My original question (posted in https://math.stackexchange.com/questions/1584430/can-all-power-sets-be-limit-cardinals) was:

Is it possible to create a model of ZFC, so that the cardinality of each power set is a limit cardinal (as opposed to GCH where they are always successor cardinals)?

Obviously, from Easton's theorem, this is possible for regular cardinals. I also showed that in this model strong limit cardinals must also be fixed points of the $\aleph$ function (using Shelah's upper bound from PCF), and therefore such a model would mean $2^{\aleph_\delta} \geq \aleph_{\delta^+}$. But whether we can improve Shelah's upper limit from $2^{\aleph_\delta} < \aleph_{{|\delta|}^{+4}}$ to $2^{\aleph_\delta} < \aleph_{\delta^+}$ is an open question. So for strong limit cardinals, we don't know whether such a model is possible (even for one cardinal, let alone all of them).

This leaves the singular weak limit $\delta$ case, which isn't interesting unless we assume the continuum function doesn't become constant for all $\gamma$ such that $\kappa < \gamma < \delta$. Assuming this, can we create a model of where the cardinality of the power set of singular weak limit are limit cardinals?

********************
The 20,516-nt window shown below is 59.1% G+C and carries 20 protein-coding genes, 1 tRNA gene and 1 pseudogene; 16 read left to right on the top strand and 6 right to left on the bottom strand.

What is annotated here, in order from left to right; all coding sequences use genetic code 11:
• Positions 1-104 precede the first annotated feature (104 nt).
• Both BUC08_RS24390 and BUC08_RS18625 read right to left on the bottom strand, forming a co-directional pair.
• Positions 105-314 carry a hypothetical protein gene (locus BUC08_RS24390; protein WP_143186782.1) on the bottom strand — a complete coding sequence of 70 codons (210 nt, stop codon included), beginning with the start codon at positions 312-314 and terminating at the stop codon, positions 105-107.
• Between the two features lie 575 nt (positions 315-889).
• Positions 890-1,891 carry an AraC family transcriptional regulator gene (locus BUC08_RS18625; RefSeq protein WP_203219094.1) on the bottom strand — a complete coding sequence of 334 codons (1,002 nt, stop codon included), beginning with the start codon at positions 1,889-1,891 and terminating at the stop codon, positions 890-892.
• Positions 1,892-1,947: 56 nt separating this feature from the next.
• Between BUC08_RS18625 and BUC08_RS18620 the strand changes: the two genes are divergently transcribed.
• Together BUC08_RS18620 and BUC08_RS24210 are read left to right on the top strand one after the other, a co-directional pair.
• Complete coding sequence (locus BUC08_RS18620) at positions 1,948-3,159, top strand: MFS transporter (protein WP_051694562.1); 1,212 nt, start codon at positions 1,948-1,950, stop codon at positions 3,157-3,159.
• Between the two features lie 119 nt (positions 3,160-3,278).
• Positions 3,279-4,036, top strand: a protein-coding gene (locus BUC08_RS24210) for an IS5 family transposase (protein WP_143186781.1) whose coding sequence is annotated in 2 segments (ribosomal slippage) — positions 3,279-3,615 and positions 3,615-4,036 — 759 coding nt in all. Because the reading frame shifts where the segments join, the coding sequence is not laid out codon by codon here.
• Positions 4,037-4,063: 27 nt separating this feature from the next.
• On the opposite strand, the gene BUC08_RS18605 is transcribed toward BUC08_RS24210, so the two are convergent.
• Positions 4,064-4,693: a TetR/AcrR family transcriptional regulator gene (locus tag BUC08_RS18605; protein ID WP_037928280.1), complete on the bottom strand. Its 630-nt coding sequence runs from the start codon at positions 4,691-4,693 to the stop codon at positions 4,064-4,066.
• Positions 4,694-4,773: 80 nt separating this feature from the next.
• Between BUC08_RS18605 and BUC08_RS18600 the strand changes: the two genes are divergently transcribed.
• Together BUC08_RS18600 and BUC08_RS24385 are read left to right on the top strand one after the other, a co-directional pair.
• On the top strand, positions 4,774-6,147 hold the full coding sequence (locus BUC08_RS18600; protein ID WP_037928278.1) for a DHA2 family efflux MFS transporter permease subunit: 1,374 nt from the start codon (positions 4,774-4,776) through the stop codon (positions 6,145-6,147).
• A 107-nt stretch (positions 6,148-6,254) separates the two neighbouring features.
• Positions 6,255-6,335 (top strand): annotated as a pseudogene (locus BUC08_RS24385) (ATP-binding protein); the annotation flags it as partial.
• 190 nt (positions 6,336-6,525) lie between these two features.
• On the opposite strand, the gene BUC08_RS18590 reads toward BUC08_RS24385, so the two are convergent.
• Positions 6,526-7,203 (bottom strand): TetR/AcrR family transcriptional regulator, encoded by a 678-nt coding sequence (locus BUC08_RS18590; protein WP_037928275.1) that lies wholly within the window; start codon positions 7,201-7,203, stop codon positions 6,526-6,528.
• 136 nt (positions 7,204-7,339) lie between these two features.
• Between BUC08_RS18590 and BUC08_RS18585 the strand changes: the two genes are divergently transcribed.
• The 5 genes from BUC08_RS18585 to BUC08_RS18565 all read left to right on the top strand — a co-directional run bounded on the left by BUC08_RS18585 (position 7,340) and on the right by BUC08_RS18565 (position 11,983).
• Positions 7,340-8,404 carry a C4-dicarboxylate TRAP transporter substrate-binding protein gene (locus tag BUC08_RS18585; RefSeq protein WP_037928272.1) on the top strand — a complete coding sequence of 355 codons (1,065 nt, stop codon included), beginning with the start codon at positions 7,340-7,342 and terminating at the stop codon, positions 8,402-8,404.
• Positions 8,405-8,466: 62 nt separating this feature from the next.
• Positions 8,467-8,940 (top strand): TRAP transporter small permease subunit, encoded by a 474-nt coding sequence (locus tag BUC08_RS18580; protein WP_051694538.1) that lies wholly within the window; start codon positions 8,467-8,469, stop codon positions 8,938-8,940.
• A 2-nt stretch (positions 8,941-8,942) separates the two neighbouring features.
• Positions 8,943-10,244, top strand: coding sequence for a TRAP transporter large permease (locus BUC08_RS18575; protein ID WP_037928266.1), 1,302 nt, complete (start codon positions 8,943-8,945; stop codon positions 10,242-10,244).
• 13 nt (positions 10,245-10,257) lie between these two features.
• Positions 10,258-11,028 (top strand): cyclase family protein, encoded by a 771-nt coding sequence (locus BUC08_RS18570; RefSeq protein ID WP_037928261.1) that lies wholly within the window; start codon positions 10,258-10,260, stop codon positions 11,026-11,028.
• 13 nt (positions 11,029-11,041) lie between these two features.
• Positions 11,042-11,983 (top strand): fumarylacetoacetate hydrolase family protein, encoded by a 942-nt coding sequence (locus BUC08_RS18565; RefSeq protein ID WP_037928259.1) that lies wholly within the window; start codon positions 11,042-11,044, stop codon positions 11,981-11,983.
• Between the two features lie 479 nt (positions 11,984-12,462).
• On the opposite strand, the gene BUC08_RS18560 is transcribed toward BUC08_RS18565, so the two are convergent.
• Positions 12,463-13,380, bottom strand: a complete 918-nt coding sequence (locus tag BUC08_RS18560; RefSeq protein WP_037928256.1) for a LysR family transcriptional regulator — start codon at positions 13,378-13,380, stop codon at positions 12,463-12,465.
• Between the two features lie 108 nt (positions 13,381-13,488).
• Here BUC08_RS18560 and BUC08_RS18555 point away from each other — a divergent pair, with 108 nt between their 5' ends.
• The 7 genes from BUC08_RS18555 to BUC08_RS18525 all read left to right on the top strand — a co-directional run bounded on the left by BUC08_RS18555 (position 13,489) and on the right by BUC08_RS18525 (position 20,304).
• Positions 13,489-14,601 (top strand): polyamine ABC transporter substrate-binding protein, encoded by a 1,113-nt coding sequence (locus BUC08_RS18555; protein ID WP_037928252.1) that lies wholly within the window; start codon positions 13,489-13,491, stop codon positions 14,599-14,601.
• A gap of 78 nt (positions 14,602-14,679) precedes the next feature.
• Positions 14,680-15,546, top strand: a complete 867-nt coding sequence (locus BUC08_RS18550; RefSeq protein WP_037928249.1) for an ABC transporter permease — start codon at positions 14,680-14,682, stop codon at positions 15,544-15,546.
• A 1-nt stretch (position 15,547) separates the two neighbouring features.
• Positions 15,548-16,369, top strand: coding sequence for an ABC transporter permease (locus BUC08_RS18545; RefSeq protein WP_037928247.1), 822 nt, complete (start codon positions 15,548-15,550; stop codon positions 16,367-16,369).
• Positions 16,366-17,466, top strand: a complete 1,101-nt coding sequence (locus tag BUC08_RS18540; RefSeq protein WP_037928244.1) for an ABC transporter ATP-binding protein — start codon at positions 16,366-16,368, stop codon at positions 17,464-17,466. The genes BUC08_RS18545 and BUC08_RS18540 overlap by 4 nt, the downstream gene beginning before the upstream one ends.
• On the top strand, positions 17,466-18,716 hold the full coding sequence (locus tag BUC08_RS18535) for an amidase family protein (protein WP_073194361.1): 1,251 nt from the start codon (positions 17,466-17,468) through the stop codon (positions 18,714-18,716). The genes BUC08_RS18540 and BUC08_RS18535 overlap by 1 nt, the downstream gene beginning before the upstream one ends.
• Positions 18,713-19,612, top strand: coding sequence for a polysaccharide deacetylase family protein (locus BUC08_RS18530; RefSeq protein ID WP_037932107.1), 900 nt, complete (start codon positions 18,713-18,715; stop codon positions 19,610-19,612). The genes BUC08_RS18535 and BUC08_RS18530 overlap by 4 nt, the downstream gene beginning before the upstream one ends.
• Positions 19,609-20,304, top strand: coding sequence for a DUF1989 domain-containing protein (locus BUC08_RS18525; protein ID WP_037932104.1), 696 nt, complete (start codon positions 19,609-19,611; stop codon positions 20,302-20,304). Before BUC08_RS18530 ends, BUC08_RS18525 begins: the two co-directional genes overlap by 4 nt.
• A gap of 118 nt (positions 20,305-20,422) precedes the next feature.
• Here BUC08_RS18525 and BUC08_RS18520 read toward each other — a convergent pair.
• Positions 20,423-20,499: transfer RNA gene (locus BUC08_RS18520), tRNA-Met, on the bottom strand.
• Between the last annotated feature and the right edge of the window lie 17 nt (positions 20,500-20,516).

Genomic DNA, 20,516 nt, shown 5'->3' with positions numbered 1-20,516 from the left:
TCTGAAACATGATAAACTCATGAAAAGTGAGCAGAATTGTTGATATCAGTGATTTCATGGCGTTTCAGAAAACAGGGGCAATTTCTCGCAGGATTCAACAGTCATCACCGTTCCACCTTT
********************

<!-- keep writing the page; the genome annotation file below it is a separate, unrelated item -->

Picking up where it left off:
For a concrete example, take the following rule (which satisfies Easton's theorem, and the known limitations for singular cardinals in http://www.math.tau.ac.il/~gitik/icm5.pdf): $$2^{\aleph_\alpha} = \aleph_{\aleph_{\alpha + 1}}$$


1 Answer 1


The answer to your question is yes. In the Foreman-Woodin model The generalized continuum hypothesis can fail everywhere, $2^\kappa$ is weakly inaccessible for all infinite cardinals $\kappa.$ To be more precise, Foreman and Woodin proved the following:

Theorem 1. Con(ZFC+there exists a supercompact cardinal and infinitely many inaccessibles above it) implies Con(ZFC+$\forall \kappa, 2^\kappa$ is weakly inaccessible).

In fact we can reduce their large cardinal assumption by replacing the supercompact cardinal with a strong cardinal. See my paper with Yair Hayut On Foreman's maximality principle.

Even more surprisingly, we can prove the following:

Theorem 2 Con(ZFC+there exists a strong cardinal) implies Con(ZFC+$\forall \kappa, 2^\kappa$ is a singular cardinal).

For the proof, see again my paper with Yair Hayut stated above.

Remark. I may mention that in general you can not talk about Shelah's bound in models of Theorems 1 or 2. The point is that in these models, the strong limit points are all fixed points of the $\aleph$-function, and Shelah's bound talks about non-fixed points of the $\aleph$-function.

  • 3
    $\begingroup$ I have a simple follow up question, which you may already know the answer to - is there a model where $2^\kappa$ is a limit cardinal $\iff$ $\kappa$ is a limit cardinal. $\endgroup$
    – Alon Navon
    Dec 25, 2015 at 0:29
  • $\begingroup$ @AlonNavon Unfortunately, I don't know the answer. $\endgroup$ Dec 27, 2015 at 4:35
  • 2
    $\begingroup$ For completeness of MathOverflow cross-references, @AlonNavon's question in the comment above has been asked as a separate question here: mathoverflow.net/q/321543 $\endgroup$
    – Gro-Tsen
    Jan 23, 2019 at 16:34

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